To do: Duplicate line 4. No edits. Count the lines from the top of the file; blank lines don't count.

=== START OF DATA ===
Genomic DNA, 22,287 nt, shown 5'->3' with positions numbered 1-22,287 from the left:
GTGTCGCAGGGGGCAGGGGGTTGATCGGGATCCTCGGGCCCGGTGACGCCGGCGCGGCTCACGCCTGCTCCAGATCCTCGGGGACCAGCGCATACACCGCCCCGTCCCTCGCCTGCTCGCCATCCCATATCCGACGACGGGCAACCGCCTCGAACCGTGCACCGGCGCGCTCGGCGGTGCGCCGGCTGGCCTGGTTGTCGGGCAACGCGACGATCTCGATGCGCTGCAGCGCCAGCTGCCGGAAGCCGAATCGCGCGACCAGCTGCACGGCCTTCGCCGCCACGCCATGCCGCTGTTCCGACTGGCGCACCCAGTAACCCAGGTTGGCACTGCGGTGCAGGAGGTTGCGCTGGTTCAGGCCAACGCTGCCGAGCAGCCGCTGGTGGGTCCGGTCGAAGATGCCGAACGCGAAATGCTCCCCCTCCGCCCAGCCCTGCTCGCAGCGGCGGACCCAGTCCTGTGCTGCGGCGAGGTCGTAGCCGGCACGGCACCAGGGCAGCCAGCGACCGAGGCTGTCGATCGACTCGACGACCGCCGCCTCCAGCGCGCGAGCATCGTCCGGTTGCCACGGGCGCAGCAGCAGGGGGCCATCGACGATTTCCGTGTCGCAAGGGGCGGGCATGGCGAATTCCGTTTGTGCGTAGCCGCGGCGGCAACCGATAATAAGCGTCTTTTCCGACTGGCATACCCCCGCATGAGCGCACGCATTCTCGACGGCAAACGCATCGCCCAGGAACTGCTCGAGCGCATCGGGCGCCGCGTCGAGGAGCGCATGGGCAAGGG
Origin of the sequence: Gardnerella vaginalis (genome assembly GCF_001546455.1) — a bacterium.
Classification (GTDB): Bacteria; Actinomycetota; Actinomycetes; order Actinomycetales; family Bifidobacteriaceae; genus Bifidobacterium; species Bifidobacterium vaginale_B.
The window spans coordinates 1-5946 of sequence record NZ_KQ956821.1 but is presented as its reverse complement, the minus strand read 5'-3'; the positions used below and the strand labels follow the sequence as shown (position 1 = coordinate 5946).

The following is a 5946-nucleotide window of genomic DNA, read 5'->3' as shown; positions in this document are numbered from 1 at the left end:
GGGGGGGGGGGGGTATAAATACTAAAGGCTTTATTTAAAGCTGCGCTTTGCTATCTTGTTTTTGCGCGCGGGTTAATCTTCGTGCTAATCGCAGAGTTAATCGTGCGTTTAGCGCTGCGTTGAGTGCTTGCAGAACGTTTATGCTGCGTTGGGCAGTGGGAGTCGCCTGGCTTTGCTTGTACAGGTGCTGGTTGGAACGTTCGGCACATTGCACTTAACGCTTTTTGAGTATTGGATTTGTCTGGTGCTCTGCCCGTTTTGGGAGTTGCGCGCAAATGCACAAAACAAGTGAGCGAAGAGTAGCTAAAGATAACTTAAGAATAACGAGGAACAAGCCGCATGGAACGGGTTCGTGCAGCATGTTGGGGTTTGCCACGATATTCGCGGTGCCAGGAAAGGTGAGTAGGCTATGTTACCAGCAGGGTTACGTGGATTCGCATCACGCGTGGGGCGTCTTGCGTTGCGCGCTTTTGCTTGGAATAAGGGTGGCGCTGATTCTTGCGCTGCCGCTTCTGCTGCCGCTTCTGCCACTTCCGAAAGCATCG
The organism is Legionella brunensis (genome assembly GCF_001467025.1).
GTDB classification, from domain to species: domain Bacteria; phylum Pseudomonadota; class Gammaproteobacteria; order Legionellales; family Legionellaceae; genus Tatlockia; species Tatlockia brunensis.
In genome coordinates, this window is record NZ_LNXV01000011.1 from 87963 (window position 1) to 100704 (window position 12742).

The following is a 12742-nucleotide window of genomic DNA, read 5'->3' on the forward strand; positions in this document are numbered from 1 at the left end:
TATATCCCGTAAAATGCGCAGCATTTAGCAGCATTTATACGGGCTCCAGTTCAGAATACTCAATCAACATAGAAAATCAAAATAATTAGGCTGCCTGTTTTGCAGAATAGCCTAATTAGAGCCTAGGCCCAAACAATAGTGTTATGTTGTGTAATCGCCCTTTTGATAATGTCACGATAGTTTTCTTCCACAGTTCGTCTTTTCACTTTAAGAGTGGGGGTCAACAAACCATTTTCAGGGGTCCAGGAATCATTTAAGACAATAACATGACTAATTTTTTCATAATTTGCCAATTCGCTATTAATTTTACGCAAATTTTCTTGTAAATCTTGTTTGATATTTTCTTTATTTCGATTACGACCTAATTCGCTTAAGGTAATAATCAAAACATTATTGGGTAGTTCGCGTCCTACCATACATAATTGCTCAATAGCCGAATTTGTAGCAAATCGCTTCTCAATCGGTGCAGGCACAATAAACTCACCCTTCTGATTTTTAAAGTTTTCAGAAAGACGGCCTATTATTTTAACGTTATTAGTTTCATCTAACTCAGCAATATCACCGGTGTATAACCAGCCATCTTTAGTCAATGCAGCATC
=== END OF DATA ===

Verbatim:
Classification (GTDB): Bacteria; Actinomycetota; Actinomycetes; order Actinomycetales; family Bifidobacteriaceae; genus Bifidobacterium; species Bifidobacterium vaginale_B.